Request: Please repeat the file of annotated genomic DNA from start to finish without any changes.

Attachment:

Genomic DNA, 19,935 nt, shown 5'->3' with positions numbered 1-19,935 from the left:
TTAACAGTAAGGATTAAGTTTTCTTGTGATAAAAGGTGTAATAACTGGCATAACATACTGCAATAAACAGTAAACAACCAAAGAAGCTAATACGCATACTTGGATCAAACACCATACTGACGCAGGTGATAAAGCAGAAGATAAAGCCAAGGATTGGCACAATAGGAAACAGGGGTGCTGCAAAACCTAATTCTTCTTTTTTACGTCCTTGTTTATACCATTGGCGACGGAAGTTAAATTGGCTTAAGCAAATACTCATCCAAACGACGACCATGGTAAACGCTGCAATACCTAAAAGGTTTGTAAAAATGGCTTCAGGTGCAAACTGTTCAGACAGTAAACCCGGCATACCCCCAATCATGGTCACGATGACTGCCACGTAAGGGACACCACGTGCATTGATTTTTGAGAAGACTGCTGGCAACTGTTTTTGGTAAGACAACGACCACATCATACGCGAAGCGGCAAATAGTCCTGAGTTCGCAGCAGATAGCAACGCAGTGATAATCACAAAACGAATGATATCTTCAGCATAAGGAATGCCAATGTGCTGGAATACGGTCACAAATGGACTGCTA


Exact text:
Genomic DNA, 19,935 nt, shown 5'->3' with positions numbered 1-19,935 from the left:
TTAACAGTAAGGATTAAGTTTTCTTGTGATAAAAGGTGTAATAACTGGCATAACATACTGCAATAAACAGTAAACAACCAAAGAAGCTAATACGCATACTTGGATCAAACACCATACTGACGCAGGTGATAAAGCAGAAGATAAAGCCAAGGATTGGCACAATAGGAAACAGGGGTGCTGCAAAACCTAATTCTTCTTTTTTACGTCCTTGTTTATACCATTGGCGACGGAAGTTAAATTGGCTTAAGCAAATACTCATCCAAACGACGACCATGGTAAACGCTGCAATACCTAAAAGGTTTGTAAAAATGGCTTCAGGTGCAAACTGTTCAGACAGTAAACCCGGCATACCCCCAATCATGGTCACGATGACTGCCACGTAAGGGACACCACGTGCATTGATTTTTGAGAAGACTGCTGGCAACTGTTTTTGGTAAGACAACGACCACATCATACGCGAAGCGGCAAATAGTCCTGAGTTCGCAGCAGATAGCAACGCAGTGATAATCACAAAACGAATGATATCTTCAGCATAAGGAATGCCAATGTGCTGGAATACGGTCACAAATGGACTGCTA